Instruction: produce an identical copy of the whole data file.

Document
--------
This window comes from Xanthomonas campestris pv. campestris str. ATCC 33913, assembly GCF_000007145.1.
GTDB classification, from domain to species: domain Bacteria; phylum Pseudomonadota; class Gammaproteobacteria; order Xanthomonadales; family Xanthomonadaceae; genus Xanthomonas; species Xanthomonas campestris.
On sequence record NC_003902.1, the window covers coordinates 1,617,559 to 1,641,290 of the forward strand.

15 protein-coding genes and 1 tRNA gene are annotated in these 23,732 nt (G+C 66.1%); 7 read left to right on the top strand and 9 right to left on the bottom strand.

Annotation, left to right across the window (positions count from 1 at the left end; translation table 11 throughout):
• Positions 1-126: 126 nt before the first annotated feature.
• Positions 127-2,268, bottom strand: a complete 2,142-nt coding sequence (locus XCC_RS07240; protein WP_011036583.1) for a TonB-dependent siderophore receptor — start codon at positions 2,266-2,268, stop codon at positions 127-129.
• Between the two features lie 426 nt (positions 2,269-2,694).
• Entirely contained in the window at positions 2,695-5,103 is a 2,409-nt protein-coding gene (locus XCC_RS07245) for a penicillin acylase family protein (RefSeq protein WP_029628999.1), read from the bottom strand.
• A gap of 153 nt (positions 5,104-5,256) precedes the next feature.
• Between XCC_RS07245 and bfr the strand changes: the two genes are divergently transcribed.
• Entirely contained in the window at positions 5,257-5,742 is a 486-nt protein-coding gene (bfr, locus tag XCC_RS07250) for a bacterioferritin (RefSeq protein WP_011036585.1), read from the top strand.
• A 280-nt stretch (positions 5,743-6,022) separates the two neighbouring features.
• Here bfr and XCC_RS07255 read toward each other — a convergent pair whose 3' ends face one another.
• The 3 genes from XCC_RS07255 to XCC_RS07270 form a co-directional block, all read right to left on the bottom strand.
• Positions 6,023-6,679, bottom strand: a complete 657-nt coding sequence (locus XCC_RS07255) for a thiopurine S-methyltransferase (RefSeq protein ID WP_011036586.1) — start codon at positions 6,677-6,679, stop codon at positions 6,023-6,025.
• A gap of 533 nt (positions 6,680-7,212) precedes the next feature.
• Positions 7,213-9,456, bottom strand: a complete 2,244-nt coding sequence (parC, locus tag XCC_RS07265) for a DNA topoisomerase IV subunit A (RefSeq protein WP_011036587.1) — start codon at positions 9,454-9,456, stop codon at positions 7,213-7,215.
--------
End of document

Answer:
This window comes from Xanthomonas campestris pv. campestris str. ATCC 33913, assembly GCF_000007145.1.
GTDB classification, from domain to species: domain Bacteria; phylum Pseudomonadota; class Gammaproteobacteria; order Xanthomonadales; family Xanthomonadaceae; genus Xanthomonas; species Xanthomonas campestris.
On sequence record NC_003902.1, the window covers coordinates 1,617,559 to 1,641,290 of the forward strand.

15 protein-coding genes and 1 tRNA gene are annotated in these 23,732 nt (G+C 66.1%); 7 read left to right on the top strand and 9 right to left on the bottom strand.

Annotation, left to right across the window (positions count from 1 at the left end; translation table 11 throughout):
• Positions 1-126: 126 nt before the first annotated feature.
• Positions 127-2,268, bottom strand: a complete 2,142-nt coding sequence (locus XCC_RS07240; protein WP_011036583.1) for a TonB-dependent siderophore receptor — start codon at positions 2,266-2,268, stop codon at positions 127-129.
• Between the two features lie 426 nt (positions 2,269-2,694).
• Entirely contained in the window at positions 2,695-5,103 is a 2,409-nt protein-coding gene (locus XCC_RS07245) for a penicillin acylase family protein (RefSeq protein WP_029628999.1), read from the bottom strand.
• A gap of 153 nt (positions 5,104-5,256) precedes the next feature.
• Between XCC_RS07245 and bfr the strand changes: the two genes are divergently transcribed.
• Entirely contained in the window at positions 5,257-5,742 is a 486-nt protein-coding gene (bfr, locus tag XCC_RS07250) for a bacterioferritin (RefSeq protein WP_011036585.1), read from the top strand.
• A 280-nt stretch (positions 5,743-6,022) separates the two neighbouring features.
• Here bfr and XCC_RS07255 read toward each other — a convergent pair whose 3' ends face one another.
• The 3 genes from XCC_RS07255 to XCC_RS07270 form a co-directional block, all read right to left on the bottom strand.
• Positions 6,023-6,679, bottom strand: a complete 657-nt coding sequence (locus XCC_RS07255) for a thiopurine S-methyltransferase (RefSeq protein ID WP_011036586.1) — start codon at positions 6,677-6,679, stop codon at positions 6,023-6,025.
• A gap of 533 nt (positions 6,680-7,212) precedes the next feature.
• Positions 7,213-9,456, bottom strand: a complete 2,244-nt coding sequence (parC, locus tag XCC_RS07265) for a DNA topoisomerase IV subunit A (RefSeq protein WP_011036587.1) — start codon at positions 9,454-9,456, stop codon at positions 7,213-7,215.